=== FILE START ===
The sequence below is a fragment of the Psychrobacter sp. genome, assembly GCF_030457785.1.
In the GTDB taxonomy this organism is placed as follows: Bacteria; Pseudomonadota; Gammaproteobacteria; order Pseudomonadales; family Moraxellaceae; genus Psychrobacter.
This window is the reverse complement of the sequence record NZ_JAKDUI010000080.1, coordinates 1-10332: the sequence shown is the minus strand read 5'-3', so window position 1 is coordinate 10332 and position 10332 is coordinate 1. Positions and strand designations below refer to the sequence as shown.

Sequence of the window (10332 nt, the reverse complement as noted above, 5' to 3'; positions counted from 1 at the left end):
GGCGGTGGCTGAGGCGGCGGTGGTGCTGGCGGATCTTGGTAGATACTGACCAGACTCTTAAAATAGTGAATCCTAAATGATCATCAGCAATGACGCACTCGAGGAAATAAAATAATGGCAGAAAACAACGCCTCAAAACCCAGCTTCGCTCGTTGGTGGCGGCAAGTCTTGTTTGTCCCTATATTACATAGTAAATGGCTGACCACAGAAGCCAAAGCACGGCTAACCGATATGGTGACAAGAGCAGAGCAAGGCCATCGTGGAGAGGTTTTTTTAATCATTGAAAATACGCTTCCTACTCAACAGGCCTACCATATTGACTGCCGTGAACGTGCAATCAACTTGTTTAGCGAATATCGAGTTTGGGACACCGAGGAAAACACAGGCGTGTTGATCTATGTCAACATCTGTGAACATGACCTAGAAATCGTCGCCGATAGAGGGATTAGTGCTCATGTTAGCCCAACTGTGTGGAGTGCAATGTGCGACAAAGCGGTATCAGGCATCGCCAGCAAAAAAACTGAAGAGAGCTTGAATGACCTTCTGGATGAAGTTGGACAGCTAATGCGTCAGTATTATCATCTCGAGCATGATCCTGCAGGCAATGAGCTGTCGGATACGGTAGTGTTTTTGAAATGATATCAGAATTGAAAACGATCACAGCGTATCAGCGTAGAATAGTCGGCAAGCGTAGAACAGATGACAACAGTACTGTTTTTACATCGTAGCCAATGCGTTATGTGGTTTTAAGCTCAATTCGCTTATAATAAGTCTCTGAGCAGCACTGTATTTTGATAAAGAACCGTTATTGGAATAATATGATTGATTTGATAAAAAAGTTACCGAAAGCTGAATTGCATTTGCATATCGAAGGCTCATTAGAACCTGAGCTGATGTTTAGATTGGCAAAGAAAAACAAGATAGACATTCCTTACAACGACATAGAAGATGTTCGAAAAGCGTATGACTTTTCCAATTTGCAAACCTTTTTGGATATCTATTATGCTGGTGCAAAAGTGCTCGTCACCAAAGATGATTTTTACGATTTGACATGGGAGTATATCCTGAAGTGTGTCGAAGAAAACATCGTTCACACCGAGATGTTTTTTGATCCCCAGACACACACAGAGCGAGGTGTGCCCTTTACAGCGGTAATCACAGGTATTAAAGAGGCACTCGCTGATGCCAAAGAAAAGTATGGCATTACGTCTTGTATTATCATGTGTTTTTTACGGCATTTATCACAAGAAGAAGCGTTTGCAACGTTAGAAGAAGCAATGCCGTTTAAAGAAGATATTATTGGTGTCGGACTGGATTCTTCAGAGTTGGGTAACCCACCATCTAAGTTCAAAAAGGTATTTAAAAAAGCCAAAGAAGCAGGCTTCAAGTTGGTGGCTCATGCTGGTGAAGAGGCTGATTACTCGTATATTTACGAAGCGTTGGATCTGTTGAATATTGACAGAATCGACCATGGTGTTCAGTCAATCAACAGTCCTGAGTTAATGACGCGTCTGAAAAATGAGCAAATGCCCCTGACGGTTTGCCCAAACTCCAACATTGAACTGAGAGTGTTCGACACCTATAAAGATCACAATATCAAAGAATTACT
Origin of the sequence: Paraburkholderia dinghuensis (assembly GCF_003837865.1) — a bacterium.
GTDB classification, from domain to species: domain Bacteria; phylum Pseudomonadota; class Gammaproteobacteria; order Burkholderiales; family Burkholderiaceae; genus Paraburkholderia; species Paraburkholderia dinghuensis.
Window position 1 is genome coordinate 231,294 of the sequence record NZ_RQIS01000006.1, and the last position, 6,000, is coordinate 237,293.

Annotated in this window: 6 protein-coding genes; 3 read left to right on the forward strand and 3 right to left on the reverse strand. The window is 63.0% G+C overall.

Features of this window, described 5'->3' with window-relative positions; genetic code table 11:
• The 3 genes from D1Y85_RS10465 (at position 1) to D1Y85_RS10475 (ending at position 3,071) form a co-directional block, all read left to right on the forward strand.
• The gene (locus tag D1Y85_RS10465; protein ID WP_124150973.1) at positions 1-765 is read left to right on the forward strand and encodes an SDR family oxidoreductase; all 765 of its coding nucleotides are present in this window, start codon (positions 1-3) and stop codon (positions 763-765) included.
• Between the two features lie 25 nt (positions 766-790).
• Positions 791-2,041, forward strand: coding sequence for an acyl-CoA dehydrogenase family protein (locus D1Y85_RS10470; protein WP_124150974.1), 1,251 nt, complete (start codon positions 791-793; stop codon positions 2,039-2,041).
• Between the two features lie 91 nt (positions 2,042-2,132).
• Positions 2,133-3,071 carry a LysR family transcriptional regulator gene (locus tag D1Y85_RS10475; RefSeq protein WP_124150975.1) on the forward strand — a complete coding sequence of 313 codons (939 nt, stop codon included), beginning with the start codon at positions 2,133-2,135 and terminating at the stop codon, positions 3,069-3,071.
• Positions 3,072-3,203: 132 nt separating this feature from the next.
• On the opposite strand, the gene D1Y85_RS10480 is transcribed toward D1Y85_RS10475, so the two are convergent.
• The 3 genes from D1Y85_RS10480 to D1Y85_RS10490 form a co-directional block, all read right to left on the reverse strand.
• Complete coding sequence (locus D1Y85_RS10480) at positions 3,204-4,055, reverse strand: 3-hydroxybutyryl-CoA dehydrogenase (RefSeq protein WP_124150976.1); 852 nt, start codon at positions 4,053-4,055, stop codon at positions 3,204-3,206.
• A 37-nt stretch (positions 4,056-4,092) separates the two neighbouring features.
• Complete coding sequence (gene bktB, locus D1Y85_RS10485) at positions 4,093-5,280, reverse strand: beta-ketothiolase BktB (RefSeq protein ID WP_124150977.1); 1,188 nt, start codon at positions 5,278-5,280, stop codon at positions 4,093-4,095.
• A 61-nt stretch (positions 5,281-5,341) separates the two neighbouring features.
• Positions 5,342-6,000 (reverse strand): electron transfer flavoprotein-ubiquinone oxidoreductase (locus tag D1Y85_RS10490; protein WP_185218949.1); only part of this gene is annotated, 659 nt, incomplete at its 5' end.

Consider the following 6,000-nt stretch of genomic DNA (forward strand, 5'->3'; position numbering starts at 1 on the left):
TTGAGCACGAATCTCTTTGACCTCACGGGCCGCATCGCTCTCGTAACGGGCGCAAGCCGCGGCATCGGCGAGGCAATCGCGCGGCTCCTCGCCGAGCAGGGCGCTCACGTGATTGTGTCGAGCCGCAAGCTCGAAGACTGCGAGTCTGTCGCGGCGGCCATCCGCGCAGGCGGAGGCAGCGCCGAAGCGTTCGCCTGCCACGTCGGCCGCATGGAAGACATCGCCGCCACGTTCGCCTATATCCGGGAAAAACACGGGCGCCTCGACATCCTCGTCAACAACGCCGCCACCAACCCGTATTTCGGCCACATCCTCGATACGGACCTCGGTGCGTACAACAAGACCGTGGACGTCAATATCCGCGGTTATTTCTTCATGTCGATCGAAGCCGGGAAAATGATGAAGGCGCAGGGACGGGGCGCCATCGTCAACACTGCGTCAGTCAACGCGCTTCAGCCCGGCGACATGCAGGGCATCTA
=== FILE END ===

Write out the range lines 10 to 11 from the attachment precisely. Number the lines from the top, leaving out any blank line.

Features of this window, described 5'->3' with window-relative positions; genetic code table 11:
• The 3 genes from D1Y85_RS10465 (at position 1) to D1Y85_RS10475 (ending at position 3,071) form a co-directional block, all read left to right on the forward strand.